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Let $ f : U \subset \mathbb C \to \mathbb C $ a continuous function where $ U $ is an open and connected set.

Prove that the image of $ f$ cannot be a curve on compex plane.

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False without further conditions on $f$. Is $f$ analytic? Injective? Either would be sufficient. –  Erick Wong Jul 1 '12 at 20:46
@ErickWong: I found this exercise exactly as I post it. Can you give your solution with the further conditions ? –  passenger Jul 1 '12 at 20:50
math.stackexchange.com/a/44757/8157 (this requires analyticity of $f$) –  Giuseppe Negro Jul 1 '12 at 20:54
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1 Answer

up vote 2 down vote accepted

Are you sure there are no additional constraints, e.g. the Cauchy-Riemann equations are satisfied (continuity + C.R. -> analytic). One could simply take $f(z) = \Re(z)$, which is continuous but not analytic -- the image of an open set (say the ball of radius 1 around the origin) is a curve (the interval $[-1,1]$).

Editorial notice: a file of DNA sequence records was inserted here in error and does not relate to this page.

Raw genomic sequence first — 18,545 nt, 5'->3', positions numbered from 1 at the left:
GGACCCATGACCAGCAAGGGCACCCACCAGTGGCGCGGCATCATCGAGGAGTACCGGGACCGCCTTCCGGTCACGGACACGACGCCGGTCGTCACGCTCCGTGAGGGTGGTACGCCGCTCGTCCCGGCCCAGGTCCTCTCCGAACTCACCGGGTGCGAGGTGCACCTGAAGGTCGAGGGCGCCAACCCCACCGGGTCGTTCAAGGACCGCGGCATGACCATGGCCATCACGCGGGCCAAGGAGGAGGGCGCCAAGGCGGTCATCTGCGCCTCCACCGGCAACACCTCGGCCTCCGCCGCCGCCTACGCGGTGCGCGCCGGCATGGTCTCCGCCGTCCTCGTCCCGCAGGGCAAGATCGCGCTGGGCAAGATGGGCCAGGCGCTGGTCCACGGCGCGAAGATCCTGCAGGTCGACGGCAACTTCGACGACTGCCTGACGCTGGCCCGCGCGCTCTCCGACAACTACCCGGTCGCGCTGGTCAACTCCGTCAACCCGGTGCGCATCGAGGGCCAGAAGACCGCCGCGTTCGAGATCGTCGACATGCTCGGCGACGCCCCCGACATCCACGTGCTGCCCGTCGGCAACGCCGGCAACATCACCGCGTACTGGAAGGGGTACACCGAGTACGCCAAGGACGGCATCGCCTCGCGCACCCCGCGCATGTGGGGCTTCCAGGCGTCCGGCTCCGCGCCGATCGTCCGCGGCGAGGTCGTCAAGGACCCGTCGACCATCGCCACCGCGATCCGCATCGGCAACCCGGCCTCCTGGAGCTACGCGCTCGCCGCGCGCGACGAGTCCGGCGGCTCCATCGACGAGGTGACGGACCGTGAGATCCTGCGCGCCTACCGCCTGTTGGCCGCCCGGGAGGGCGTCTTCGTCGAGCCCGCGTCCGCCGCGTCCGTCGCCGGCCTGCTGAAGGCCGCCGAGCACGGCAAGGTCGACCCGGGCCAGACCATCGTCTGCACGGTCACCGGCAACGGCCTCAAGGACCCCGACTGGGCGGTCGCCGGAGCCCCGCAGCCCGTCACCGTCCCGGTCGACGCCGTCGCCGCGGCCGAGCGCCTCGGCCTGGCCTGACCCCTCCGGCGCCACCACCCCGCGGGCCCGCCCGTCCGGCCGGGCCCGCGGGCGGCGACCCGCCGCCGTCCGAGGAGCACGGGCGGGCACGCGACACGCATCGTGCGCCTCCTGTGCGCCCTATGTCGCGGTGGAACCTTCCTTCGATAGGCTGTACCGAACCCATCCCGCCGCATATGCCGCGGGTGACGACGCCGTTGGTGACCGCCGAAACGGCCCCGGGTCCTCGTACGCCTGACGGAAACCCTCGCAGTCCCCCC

The reason this cannot hold for an analytic function is because of the open mapping theorem. Analytic functions are open mappings, so an open set $U$ has to map to an open set $f(U)$, which cannot be a curve.

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O.K I see thank you very much! Can we find an example of a non-analytic function for which the claim fails ? –  passenger Jul 1 '12 at 21:05
Yes, $f(z) = \Re(z)$, as stated. The important thing to understand is that a curve is not open in the topology of $\mathbb{R}^2$. –  snarski Jul 1 '12 at 21:12
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